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When does a baby start eating solid food?

Solid foods are a milestone for babies and new parents alike. Watching your baby enjoy their first taste of solids is the first step in a lifetime of healthy eating habits. To help guide you, we’ve put together some pointers to determine if your little one is ready for this important first. Let’s take a look at the age recommendations, signs, and tips to make sure you’re also ready for this moment. Don’t forget to discuss with your pediatrician and keep the camera handy!

Smiling baby in high chair holding a carrot

At what age is your baby ready?

It feels like yesterday when this little bundle of joy arrived in your life. Now, you’re already wondering if they’re ready to take their first spoonful of solids. If your baby is between 4 and 6 months old, chances are they’re as ready as you are.
This doesn’t mean you’re done with breast- or formula-feeding. It means that your little one’s tummy is ready for solids that’ll fill them up a bit more. It also means that baby’s developed the coordination to move solids from the front of their mouth to the back before swallowing.

Signs to look for

In baby time, two months can make a significant difference. If you feel that 4 to 6 months old is somewhat ambiguous, look for these other signs to let you know if your child is ready for solids:

  • They show interest in your food. If your baby looks at your food, watches you chew, and moves their mouth when you’re eating, it’s a clear sign that they need more than just milk.
  • They are able to hold their head steady in an upright position and sit up with support.
  • They’ve doubled their birth weight and weigh 13 pounds or more.
  • Milk is no longer enough to fill them up and they still seem hungry after a full portion of milk.

How to introduce solids

If your baby’s the right age and is showing signs of readiness, double-check with your pediatrician. Once you have the doctor’s OK, it’s time to introduce your little one to the deliciousness of solids. But not all at once!
Starting solids is a gradual process. Here are some good guidelines to follow:

  • Offer single-ingredient foods.
  • Don’t feed your baby anything with added sugar or salt.
  • Wait three to five days before introducing a new type of food.
  • If you don’t notice any rashes, diarrhea, or other signs of allergies you’re OK to add another ingredient to the mix.
  • Start with a half spoonful and talk to your baby about what’s happening. Your calm voice will ease your baby through the process.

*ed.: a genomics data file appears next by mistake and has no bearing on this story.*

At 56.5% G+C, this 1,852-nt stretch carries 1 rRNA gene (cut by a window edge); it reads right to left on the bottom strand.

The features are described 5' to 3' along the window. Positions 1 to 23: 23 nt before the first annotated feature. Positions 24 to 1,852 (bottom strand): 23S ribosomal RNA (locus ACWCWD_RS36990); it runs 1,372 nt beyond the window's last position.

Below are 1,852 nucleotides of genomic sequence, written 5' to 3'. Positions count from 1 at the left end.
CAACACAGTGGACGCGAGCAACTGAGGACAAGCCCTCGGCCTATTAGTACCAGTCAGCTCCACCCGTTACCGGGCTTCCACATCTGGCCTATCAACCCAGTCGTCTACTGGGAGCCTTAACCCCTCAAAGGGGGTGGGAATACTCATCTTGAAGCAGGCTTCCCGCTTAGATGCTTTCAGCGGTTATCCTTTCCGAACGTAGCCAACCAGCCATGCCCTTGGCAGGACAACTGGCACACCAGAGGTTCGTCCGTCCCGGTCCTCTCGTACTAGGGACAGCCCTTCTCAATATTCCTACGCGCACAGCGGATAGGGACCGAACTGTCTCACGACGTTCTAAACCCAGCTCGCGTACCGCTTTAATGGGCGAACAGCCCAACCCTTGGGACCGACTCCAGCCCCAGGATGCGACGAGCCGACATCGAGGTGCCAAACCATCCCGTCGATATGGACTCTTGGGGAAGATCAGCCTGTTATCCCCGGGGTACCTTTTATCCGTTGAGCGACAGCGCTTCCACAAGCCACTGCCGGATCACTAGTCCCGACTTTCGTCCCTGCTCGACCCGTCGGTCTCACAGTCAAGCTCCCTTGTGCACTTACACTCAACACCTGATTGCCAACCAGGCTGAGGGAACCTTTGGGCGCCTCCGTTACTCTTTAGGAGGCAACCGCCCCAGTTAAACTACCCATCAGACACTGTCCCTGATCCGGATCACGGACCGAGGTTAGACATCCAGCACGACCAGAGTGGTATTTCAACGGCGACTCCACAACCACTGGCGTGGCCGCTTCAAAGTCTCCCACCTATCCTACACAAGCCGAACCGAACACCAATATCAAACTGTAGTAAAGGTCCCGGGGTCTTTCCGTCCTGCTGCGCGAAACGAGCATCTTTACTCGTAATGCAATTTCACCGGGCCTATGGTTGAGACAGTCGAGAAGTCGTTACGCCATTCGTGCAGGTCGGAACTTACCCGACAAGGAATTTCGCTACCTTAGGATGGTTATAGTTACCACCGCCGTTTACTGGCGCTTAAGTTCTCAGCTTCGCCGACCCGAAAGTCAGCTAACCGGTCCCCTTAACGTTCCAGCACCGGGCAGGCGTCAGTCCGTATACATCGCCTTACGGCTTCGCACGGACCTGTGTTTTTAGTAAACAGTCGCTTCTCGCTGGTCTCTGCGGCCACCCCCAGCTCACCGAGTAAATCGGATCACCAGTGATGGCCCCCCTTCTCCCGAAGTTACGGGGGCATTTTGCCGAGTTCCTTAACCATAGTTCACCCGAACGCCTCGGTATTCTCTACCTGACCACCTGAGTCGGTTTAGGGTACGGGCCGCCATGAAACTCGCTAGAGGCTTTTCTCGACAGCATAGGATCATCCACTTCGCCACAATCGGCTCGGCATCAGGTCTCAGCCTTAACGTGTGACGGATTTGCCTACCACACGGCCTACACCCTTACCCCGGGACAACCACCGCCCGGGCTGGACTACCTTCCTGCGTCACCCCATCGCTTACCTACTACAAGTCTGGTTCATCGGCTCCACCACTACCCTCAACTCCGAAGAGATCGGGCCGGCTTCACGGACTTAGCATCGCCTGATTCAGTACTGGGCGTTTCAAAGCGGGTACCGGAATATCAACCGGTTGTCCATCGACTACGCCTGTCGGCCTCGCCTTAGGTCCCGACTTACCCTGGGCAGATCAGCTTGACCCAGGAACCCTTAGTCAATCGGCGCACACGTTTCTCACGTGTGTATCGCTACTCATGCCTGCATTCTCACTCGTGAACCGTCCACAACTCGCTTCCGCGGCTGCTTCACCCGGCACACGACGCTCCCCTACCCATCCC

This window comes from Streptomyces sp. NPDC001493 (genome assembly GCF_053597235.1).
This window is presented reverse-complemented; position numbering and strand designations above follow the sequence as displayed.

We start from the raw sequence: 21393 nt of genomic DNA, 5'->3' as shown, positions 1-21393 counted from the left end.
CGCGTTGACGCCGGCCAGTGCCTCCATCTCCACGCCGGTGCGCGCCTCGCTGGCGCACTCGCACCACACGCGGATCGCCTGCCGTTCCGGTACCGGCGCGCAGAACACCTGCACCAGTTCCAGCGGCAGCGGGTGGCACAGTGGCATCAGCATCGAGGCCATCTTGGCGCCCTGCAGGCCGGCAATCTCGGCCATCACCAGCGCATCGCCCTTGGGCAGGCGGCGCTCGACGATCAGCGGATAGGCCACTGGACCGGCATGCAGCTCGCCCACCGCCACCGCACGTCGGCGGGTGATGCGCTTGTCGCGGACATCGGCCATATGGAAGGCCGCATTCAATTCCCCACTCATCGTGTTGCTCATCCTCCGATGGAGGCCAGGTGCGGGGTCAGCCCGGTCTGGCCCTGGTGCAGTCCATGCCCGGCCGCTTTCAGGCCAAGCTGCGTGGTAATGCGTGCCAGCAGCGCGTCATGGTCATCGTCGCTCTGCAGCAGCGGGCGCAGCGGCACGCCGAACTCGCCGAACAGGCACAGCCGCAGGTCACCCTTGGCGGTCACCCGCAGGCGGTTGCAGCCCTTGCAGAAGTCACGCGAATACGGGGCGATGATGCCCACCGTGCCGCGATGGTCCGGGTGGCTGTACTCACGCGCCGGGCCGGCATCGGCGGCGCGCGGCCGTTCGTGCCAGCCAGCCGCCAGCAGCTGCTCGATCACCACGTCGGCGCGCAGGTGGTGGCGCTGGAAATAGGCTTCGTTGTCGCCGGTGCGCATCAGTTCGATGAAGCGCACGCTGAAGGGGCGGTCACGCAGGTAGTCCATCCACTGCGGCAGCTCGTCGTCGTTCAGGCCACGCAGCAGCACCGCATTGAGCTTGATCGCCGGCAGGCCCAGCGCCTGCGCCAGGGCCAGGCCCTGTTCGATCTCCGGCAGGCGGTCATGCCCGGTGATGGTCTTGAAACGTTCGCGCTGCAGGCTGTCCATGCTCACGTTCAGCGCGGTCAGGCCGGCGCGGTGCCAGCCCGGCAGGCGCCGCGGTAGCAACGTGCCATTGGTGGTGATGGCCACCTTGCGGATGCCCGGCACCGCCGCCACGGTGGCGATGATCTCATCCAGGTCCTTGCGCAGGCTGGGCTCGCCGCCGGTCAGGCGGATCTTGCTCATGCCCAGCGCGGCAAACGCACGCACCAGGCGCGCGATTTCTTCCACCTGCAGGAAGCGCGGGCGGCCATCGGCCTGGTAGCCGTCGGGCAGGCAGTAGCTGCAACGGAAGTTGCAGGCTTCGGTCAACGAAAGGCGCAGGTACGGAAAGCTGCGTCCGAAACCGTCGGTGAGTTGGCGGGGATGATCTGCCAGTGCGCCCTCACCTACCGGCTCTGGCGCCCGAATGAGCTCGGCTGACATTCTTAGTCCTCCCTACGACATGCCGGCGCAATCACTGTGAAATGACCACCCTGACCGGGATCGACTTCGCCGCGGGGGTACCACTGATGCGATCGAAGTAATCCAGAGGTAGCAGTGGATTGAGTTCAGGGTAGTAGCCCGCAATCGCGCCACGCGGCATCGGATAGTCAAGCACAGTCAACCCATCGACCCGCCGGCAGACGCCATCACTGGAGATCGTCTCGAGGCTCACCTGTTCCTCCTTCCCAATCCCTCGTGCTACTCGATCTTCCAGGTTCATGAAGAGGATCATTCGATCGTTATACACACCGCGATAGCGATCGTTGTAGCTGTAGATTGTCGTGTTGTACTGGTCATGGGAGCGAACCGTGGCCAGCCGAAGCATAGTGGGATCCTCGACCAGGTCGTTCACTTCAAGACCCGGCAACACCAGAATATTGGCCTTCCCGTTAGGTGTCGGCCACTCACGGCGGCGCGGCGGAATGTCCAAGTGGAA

• Don’t worry if your little one rejects the food. Never force them, just feed them their milk and try again later or wait until the next day.
  • Don’t serve solids from a bottle. This creates a choking hazard for your child.

Best first solids

Iron and zinc are essential nutrients to your baby’s diet. This is why many parents choose to start with fortified cereals that contain these two. After introducing these single-ingredient cereals, you can mix them with breast milk or formula and add other ingredients one at a time.
When you’re ready to add vegetables or fruit, be sure to puree and boil them as needed. Here are some tried and tested baby favorites:

  • Apples
  • Pears
  • Bananas
  • Sweet potatoes
  • Avocado
  • Carrots

Additional info

Baby eating a banana
Smolina Marianna/

Feeding solids to your growing baby is not a straightforward process. Here are some additional tips to help you in this exciting stage of your little one’s life:

  • It’s OK to add meat to your baby’s purees. Just remember to stick to one new ingredient every three to five days.
  • Wait until 6 to 8 months of age to start on single-ingredient finger foods.
  • By 9 to 12 months, your baby may be ready for chopped or ground foods.
  • Avoid honey before your baby is 12 months old. It can cause botulism if introduced too early.
  • Don’t switch to cow’s milk until your baby is 1 year old. They need breast milk or formula during the first 12 months of their life.
  • Stay away from nuts, seeds, grapes, or other common choking hazards.

Just when you were getting the hang of breast or bottle feeding, your baby’s now ready for solids. Welcome to parenthood. The good thing is that, when babies are ready, they love trying new foods and dinner turns into your family’s favorite time of day. Take this as your opportunity to make unforgettable memories and establish healthy eating habits that will last your little one a lifetime.

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